[00:20:48] Craig Dalton: [00:20:48] place.

[00:20:49] Yeah, I think it's interesting with the modern day bike packing bags and, being a fan of bike, packing myself, looking at people who have done these big expeditions and seeing they only had a frame bag, a [00:21:00] front roll and a seat bag. And if they managed to get everything they needed for three months in that bag, clearly I can go for 48 hours and fit everything I need in.

[00:21:09] So if it doesn't fit in, it's clearly not needed.

[00:21:12] Ben Shillington: [00:21:12] Exactly. Yeah. And, I find for me anyways, I find it half the fun now. Pact for so many different types of trips. And, even if we just talk about bikes specifically, and every time I think, half the fun really is preparing and laying out all my stuff and kind of, figuring out, Oh what's going to work just a little bit better this time and or how can I make that lighter or a little bit more convenience.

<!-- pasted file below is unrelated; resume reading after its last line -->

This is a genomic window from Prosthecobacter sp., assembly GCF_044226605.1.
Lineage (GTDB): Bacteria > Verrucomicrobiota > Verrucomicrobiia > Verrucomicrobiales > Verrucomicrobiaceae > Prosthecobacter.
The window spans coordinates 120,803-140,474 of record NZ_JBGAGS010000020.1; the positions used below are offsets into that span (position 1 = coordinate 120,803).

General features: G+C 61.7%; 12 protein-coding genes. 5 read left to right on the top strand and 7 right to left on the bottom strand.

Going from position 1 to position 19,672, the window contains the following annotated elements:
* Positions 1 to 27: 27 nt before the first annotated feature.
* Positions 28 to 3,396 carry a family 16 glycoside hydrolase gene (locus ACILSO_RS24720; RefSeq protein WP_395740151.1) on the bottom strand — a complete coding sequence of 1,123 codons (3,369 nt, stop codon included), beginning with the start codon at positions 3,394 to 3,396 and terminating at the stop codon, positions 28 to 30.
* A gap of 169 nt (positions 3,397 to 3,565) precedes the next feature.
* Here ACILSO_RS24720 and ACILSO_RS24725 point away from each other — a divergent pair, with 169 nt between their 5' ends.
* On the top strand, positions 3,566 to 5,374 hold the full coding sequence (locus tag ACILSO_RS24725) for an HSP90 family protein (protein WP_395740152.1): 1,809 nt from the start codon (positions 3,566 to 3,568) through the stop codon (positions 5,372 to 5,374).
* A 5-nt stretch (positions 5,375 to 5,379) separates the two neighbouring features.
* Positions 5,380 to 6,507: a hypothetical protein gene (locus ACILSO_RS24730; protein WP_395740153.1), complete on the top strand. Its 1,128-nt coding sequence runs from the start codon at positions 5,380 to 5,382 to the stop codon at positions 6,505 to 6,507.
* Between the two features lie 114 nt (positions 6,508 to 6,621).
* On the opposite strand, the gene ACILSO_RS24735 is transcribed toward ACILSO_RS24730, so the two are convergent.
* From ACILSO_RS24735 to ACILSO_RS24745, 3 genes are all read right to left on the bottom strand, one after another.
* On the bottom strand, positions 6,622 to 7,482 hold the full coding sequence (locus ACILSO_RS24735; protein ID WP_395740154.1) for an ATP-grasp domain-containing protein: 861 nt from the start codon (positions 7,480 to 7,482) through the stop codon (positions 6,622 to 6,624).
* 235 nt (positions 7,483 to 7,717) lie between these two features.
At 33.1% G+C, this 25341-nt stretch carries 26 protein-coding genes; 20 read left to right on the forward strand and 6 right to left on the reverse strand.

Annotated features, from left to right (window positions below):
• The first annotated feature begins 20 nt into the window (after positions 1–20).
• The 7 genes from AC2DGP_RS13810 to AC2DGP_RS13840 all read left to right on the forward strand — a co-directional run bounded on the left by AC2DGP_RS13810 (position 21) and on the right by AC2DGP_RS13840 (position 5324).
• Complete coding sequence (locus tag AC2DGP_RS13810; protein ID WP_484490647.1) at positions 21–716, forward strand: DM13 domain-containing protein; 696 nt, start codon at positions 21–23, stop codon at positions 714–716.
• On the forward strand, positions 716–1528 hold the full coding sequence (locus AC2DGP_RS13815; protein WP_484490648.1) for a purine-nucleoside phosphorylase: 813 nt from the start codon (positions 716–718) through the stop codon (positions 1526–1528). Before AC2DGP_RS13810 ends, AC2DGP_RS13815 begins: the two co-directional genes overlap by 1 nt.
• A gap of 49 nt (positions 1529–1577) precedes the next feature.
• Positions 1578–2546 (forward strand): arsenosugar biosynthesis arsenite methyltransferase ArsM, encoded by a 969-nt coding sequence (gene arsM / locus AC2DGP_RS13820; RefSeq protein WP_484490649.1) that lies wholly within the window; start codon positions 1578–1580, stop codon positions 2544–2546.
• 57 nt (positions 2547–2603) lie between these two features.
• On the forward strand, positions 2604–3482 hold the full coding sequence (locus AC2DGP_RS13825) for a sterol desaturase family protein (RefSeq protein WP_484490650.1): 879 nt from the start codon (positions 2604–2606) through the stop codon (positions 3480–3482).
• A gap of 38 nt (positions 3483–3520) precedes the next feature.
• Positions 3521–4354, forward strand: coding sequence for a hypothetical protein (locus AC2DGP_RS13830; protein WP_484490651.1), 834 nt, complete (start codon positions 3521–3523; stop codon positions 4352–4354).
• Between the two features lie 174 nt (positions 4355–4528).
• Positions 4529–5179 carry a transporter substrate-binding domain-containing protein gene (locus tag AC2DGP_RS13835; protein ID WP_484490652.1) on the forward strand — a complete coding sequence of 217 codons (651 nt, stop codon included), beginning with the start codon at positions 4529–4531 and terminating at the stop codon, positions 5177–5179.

[00:21:33] And I've done many a night where, everybody's in bed here at the house and I'm packing, unpacking, and laying things out and just having fun, trying to fine tune. Yeah. There's some

[00:21:43] Craig Dalton: [00:21:43] personal satisfaction in pulling out a small item that takes your comfort to the next level when your peers have forgotten or hadn't thought about

[00:21:53] Ben Shillington: [00:21:53] it.

[00:21:53] That's right. Yeah, exactly. Yeah.

[00:21:57] Craig Dalton: [00:21:57] I remember my, I went bike, packing it up in Oregon on the Oregon timber trail and I just. Decided I was going to bring it an extra pair of warm gloves with me and a few mornings where we got up to elevation, it was bitterly cold. And I had these essentially like skiing gloves with me that were the envy of my two expedition mates.

[00:22:19] Ben Shillington: [00:22:19] Oh, that's nice. Yeah. That's a feather in your cap there for sure.

[00:22:24] Craig Dalton: [00:22:24] Which is probably the only feather garnered in that trip because I was clearly the rookie and very, a [00:22:30] reliant on the other two for a number of the more critical details in life. Yeah

[00:22:35] Ben Shillington: [00:22:35] safety in

[00:22:35] Craig Dalton: [00:22:35] numbers, right? Exactly. I think that's one of the things that made me keen about having this conversation and just this concept of, this coached bike, packing expedition, because as we talked about, and obviously anybody can go out and have these adventures it.